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Is this the future?

Discussion in 'Hobby Electronics' started by bristan, Nov 24, 2011.

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  1. bristan

    bristan Guest

    Last Saturday was very hot and at about 6.30 pm a series of short blackouts
    occurred at my home in Wollondilly shire on the outskirts of Sydney. I
    happened to have a power meter connected at the time and watched as the
    voltage dropped from around 230 slowly to 208 at which level the power went
    off for a couple of seconds then restarted. The voltage went back to 230 or
    so then the process repeated . This went on for about half an hour. I
    switched off what I could but it is a pain having to reset all the clocks,
    redate the phone etc. The fridges weren't, to happy about it either. Non
    peak times the voltage goes up around 250
    Maybe we are going to have to have a UPS set up in our homes with all the
    changes in the electricity arrangements!
  2. Selective blackouts are the normal response to overloading like that.

    Everyone cranks up their aircons at the same time, grid can't keep up,
    so it bombs a segment.
    It comes back online after awhile, assuming the dickhead users would
    have turned off a few things, and the process starts over again.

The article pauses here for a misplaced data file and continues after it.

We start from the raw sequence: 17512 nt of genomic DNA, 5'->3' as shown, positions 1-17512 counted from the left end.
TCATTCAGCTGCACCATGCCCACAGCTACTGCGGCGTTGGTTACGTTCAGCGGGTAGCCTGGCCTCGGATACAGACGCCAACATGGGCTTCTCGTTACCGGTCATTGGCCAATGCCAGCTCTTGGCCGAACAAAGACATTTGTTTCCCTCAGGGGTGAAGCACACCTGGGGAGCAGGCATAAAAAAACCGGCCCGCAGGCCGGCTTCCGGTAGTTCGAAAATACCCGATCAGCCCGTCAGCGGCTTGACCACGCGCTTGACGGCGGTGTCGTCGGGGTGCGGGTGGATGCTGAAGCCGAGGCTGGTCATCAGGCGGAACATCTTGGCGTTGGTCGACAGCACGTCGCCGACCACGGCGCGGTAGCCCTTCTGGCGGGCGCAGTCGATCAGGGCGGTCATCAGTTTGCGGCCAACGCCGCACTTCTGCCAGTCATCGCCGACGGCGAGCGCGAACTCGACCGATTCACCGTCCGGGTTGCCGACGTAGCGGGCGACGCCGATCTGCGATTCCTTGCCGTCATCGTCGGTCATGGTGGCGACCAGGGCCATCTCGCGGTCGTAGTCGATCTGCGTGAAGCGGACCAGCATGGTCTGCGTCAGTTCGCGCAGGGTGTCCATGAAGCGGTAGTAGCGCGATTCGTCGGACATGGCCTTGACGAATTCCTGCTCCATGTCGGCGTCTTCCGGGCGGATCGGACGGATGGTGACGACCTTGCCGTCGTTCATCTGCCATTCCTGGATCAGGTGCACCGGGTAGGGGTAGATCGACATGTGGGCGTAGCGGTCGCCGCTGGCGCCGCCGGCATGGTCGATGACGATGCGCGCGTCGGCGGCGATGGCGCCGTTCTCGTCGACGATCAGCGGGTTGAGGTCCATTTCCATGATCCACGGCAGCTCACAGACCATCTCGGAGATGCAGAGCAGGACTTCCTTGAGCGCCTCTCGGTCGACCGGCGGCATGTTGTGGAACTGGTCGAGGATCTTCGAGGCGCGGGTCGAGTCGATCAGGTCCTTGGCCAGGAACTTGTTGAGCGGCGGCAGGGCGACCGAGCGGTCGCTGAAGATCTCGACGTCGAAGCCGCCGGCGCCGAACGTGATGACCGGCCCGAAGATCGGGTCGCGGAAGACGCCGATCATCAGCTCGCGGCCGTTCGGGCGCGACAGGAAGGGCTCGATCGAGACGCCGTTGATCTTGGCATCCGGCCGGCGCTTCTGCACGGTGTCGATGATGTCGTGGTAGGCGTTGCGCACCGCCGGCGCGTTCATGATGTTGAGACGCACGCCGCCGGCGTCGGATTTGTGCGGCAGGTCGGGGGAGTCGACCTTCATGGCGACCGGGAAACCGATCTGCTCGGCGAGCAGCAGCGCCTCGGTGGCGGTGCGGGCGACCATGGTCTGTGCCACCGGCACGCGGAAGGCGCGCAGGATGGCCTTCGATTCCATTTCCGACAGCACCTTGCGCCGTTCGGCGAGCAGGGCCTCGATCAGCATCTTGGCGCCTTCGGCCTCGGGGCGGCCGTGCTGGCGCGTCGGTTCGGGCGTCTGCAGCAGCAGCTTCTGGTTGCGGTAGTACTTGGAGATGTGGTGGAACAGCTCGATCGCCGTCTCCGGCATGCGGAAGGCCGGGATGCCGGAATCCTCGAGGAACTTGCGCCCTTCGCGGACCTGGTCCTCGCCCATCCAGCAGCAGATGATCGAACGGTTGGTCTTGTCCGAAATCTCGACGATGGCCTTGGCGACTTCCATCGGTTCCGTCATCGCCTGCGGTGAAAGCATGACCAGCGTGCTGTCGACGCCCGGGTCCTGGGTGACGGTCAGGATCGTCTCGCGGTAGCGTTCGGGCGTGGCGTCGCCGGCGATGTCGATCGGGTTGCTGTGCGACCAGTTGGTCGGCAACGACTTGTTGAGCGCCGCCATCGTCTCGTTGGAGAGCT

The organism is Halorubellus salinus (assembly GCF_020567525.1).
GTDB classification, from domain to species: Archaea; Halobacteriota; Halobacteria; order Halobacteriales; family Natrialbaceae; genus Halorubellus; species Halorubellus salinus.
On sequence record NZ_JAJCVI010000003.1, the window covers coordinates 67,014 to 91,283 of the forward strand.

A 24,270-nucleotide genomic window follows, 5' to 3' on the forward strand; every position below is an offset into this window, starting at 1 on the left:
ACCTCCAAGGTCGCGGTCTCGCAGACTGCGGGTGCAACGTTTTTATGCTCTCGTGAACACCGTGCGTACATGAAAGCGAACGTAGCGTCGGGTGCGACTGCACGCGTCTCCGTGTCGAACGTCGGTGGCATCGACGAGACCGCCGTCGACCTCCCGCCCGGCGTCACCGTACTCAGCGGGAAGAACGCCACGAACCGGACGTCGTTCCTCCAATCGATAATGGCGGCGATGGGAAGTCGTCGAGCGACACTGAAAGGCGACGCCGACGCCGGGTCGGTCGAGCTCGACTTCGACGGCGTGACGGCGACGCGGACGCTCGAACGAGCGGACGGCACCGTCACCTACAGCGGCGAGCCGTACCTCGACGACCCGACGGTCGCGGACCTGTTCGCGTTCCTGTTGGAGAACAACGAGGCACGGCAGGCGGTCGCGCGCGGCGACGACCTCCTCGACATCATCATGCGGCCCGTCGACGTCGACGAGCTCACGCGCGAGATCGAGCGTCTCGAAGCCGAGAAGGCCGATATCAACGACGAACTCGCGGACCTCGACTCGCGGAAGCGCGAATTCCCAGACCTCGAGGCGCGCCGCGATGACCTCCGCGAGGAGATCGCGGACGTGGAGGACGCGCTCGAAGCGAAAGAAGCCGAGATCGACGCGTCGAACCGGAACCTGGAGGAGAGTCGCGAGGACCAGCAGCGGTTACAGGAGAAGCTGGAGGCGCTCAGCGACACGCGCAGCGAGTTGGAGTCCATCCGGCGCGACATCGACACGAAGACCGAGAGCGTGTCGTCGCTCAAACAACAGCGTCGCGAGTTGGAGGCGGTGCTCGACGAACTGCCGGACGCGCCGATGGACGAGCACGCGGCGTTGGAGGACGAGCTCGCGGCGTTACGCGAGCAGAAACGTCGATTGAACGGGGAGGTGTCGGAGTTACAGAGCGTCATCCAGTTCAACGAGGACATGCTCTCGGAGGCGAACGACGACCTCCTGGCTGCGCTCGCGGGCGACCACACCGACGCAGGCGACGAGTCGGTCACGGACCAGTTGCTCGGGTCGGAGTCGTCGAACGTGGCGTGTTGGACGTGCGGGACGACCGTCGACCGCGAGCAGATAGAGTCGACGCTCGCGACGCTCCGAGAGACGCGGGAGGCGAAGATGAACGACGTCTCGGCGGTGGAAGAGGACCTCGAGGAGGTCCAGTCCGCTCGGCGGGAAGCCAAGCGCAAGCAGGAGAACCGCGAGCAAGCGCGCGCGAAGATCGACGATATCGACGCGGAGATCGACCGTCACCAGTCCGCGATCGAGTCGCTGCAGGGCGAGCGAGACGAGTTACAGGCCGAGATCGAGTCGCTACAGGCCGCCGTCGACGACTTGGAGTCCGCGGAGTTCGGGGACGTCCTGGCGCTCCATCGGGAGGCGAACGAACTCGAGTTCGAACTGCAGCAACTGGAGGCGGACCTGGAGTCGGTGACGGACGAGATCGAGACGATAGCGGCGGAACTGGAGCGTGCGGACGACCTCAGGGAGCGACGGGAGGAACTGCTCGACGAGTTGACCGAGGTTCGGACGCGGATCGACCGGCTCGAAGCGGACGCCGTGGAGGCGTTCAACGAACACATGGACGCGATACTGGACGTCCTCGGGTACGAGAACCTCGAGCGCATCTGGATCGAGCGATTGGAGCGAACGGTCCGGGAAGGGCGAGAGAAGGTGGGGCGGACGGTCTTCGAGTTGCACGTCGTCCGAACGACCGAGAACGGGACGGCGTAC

When there is more load than you can supply, the only option is to cut
    This is a no-excuse cheap-arse way to make an appliance. Any way to
    save a cent.
    There are control boxes that sense brown or blackouts, and forcibly
    keep the fridge off for some time before trying again. If you power up
    an the wrong moment in the gas transition phase, it can damage the fridge.
    Depends where you are. I'm in the thick of Sydney, so the likelyhood
    of power issues is less, but it's a growing problem.

    Adelaide has this issue, and mainly because aircons have put a very
    short high load on the grid. To fix it, you need additional power
    generation plants to keep up to the demand.
    They have more social problem with power. Population has been really
    slow to grow, or stable, so new base power stations are out of the question.